The advisory committee envisioned that Rule 502(d) would empower courts to fashion orders to allow parties to expeditiously conduct and respond to discovery in a cost-effective manner, particularly in cases involving electronic discovery.8 As one district court has noted, Rule 502(d) “provides a party with a predictable protection from a court order—predictability that is needed to allow the party to plan in advance to limit the prohibitive costs of privilege and work product review and retention.”9
Compliance with Nonwaiver Provisions
District courts have utilized Rule 502(d) orders to require objecting parties to comply with nonwaiver provisions. For example, Radian Asset Assurance, Inc. v. College of the Christian Brothers of New Mexico involved a dispute between parties over how to handle one party’s production of voluminous backup tapes and hard drives.10 The producing party was willing to produce the unreviewed ESI under a Rule 502(d) order preserving the producing party’s claims of privilege or work product protection, but the requesting party objected, contending that the producing party should instead be required to restore the backup tapes, search and review the ESI, and produce only responsive materials.11 The requesting party contended that a Rule 502(d) order would allow the producing party to “simply dump all of its ESI” on the requesting party, and force the requesting party to sort for responsive information in violation of the discovery rules.12
The Radian court rejected the argument that it was improperly utilizing Rule 502 as a discovery cost-shifting tool, explaining that it did not rely on Rule 502 for its authority to order the requesting party to produce the ESI, but that once it was determined that the ESI should be produced, “Rule 502 gives the [c]ourt the authority to preserve the [producing party]’s privilege for the … ESI despite its production.”13 The Radian court ordered that pursuant to Rule 502(d), the disclosure of the unreviewed ESI “shall be made without waiver of any attorney-client privilege or work-product protection[.]”14 The Radian order is significant in that the court did not require the producing party to conduct any preproduction review of the ESI since the Rule 502(d) order was effective to prevent any waiver of any privileges associated with the unreviewed ESI.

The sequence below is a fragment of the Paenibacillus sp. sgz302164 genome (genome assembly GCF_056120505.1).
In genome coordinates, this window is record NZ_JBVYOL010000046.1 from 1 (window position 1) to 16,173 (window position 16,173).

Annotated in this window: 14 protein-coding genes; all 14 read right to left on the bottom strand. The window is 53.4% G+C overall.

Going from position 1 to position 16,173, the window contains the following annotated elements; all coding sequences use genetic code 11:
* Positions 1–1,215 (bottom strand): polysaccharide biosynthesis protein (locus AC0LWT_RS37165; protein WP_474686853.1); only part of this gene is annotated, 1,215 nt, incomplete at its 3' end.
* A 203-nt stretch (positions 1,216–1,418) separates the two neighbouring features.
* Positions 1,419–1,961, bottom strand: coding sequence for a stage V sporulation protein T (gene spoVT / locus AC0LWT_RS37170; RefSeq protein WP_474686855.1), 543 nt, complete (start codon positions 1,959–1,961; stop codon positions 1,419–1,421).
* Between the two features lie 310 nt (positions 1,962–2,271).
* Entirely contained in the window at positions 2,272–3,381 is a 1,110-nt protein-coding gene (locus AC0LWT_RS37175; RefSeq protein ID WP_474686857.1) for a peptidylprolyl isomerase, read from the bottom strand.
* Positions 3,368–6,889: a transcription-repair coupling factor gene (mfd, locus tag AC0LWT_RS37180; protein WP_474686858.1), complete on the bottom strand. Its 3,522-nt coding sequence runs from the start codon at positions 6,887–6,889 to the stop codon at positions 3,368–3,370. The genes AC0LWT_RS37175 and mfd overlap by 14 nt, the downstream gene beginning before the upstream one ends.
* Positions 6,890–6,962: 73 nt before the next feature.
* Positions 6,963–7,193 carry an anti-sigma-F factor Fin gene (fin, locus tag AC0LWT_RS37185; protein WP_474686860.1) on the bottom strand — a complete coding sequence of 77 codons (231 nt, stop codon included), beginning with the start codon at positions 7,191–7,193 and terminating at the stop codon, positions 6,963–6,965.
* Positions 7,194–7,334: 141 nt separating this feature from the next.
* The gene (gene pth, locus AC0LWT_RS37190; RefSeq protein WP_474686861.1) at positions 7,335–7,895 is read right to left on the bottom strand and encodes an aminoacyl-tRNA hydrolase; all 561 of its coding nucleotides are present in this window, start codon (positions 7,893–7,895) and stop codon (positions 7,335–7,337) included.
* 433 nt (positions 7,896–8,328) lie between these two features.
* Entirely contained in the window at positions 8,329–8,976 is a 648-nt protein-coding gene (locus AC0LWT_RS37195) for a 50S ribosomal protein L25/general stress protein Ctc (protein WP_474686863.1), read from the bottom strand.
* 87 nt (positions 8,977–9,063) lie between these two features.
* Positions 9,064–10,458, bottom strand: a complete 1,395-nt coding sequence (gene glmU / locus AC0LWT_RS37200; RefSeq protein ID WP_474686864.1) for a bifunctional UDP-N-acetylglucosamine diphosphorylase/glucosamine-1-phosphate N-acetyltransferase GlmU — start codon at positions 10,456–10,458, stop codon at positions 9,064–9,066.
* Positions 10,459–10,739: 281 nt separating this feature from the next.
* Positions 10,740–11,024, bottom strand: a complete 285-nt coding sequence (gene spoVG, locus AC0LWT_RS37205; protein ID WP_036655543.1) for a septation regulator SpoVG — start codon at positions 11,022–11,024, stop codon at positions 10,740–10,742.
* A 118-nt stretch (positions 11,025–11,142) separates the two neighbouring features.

Another Rule 502(d) case, Rajala v. McGuire Woods, LLP, involved a dispute between parties regarding whether a joint protective order should contain a clawback provision.15Seeking entry of a clawback provision under Rule 502(d),16 the moving party contended that the provision was necessary in order to prevent costly, time-consuming, and contentious discovery disputes in the case, which involved a large amount of documents and ESI.17 The opposing party contended that no clawback provision was justified and that any waiver issues should be ruled upon if and when a party claimed that confidential information had been inadvertently produced.18